The investment gains and dividends within your Tax-Free Savings Account (TFSA) are free from taxation, making the vehicle an incredibly powerful way to accumulate wealth over prolonged periods of time.
The wealth-creative powers to be had with regular TFSA contributions and tax-free compounding (or dividend reinvestment) could allow one to snowball their wealth to unfathomable heights over the course of decades.
And while the TFSA is a seemingly simple and invaluable tool for all Canadians, it’s also important to follow the rules that come with its use to avoid getting caught offside with the Canada Revenue Agency (CRA).
There’s a strict rule set that TFSA users must follow
If one breaks the rules, they put themselves at risk of overcontributing.
As you may know, Canadians are granted a set amount that they’re allowed to contribute to a TFSA. For those who’ve yet to contribute and were of age since the TFSA’s inception in 2009, the cumulative amount will be $69,500 in 2020.
If you’re like many Canadians who’ve lost track of their contributions, you could be at risk of overcontribution, and the longer you remain above your TFSA limit, the stiffer your penalties could become. And don’t think for a second that the taxman won’t eventually find out if you’ve been deliberately overcontributing or have been aggressively guesstimating your contribution room.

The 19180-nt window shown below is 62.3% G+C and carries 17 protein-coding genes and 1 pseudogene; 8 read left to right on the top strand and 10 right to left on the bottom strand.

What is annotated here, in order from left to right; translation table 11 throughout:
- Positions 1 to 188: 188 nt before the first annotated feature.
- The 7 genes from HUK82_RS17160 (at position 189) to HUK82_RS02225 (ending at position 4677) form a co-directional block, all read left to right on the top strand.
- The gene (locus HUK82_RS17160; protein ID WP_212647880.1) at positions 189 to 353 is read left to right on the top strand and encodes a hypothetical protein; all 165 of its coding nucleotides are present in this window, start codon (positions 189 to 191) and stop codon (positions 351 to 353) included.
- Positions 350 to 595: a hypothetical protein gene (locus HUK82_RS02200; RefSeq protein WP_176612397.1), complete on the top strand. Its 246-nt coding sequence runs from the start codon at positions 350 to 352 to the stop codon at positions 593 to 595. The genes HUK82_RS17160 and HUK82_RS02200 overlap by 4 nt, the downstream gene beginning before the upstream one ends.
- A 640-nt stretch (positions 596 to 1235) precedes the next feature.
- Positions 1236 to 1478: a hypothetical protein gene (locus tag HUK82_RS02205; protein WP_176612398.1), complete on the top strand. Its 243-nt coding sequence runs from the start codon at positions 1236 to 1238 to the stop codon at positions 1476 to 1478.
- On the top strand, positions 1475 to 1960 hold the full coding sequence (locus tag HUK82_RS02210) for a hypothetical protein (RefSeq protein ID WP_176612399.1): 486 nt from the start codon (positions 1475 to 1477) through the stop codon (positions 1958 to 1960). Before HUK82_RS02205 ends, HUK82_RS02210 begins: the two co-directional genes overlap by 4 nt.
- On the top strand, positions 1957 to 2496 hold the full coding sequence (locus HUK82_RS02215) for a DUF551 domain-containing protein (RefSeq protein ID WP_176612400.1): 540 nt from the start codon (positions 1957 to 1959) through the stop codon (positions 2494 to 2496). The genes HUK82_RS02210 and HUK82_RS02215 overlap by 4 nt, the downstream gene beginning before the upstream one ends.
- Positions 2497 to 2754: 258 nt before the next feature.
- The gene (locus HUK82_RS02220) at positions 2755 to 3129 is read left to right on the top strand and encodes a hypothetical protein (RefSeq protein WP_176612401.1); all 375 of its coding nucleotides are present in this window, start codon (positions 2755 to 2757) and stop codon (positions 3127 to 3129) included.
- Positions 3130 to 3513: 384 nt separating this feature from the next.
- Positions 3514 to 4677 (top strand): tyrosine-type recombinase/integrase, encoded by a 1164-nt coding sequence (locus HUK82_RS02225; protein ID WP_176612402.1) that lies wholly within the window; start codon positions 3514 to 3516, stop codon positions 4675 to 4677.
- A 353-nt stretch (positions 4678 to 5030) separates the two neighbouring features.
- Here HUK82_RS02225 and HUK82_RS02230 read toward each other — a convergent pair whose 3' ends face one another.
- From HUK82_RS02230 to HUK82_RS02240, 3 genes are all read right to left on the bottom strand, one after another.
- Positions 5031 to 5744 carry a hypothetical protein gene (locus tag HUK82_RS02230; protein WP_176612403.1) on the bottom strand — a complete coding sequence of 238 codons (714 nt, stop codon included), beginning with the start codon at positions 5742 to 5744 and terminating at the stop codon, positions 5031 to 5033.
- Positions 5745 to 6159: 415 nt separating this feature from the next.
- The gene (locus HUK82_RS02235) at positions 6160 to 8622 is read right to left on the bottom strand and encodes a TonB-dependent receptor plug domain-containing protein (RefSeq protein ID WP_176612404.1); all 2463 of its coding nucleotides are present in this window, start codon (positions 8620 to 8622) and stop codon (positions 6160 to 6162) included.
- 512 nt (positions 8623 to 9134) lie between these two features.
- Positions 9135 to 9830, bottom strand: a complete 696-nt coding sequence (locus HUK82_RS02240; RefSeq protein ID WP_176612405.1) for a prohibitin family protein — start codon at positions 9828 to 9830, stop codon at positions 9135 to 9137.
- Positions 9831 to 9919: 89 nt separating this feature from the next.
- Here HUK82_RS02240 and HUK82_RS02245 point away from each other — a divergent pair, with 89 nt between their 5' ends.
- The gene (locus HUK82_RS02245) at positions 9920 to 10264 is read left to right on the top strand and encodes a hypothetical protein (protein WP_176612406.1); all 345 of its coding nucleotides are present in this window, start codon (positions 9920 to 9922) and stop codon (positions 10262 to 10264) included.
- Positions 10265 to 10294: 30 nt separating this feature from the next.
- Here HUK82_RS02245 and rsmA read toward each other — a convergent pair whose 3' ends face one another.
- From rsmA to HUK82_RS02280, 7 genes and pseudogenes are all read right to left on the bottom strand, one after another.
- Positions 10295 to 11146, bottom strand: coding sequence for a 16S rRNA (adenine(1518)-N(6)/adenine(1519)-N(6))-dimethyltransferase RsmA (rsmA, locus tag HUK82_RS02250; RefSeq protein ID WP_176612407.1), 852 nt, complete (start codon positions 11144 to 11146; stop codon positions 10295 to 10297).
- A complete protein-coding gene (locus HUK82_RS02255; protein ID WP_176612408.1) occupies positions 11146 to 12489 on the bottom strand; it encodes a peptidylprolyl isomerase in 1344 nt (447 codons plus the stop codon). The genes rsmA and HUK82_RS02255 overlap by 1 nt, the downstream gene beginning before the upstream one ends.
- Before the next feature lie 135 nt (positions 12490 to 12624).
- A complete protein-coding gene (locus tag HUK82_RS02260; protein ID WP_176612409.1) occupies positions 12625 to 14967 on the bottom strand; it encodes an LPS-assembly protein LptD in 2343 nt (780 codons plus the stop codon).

The CRA charges 1% per month on any “TFSA excess amounts.” While the 1% may not seem like much, it could be a very harsh penalty if you’ve overcontributed by a considerable amount and have left it like that for an extended period of time.
Not to scare you, but the consequences of overcontributing have the potential to be quite severe. Fortunately, there’s no need to panic if you think you may be at risk of overcontributing if you don’t know the TFSA withdrawal rules by heart.
If you’ve lost track of how much room you’ve got left or if you’re at risk of overcontributing, you can simply check with the CRA to see precisely how much room you’re under or over the limit. And if you’re over, just make the necessary withdrawals and limit your potential penalties.
It’s better to be safe than sorry!
If you’re like many Canadians who use their TFSAs as a passive-income stream with popular high yielders like H&R REIT, it can be easy to lose track of your withdrawals and contributions over the years. And if you accidentally re-contributed the amount of your withdrawal within the same year, you could have impacted your contribution room for the current year.
So, if you find that cash moves in and out of your TFSA frequently, it can save you a fortune in penalties to double-check with the CRA, either by phone or through the online portal, to ensure you’re not going over the limit and to get a precise amount that you’re able to contribute at any given time.
The last thing you want is for stiff penalties to nullify the wealth-creative effects made possible by tax-free compounding within a TFSA. Given how ridiculously simple it is to check your contribution room, there really are no excuses for ball-parking a contribution amount unless you haven’t been contributing regularly in the past and know for certain that you’ve got ample room available.
Don’t risk the TFSA overcontribution penalties; it’s just not worth it.
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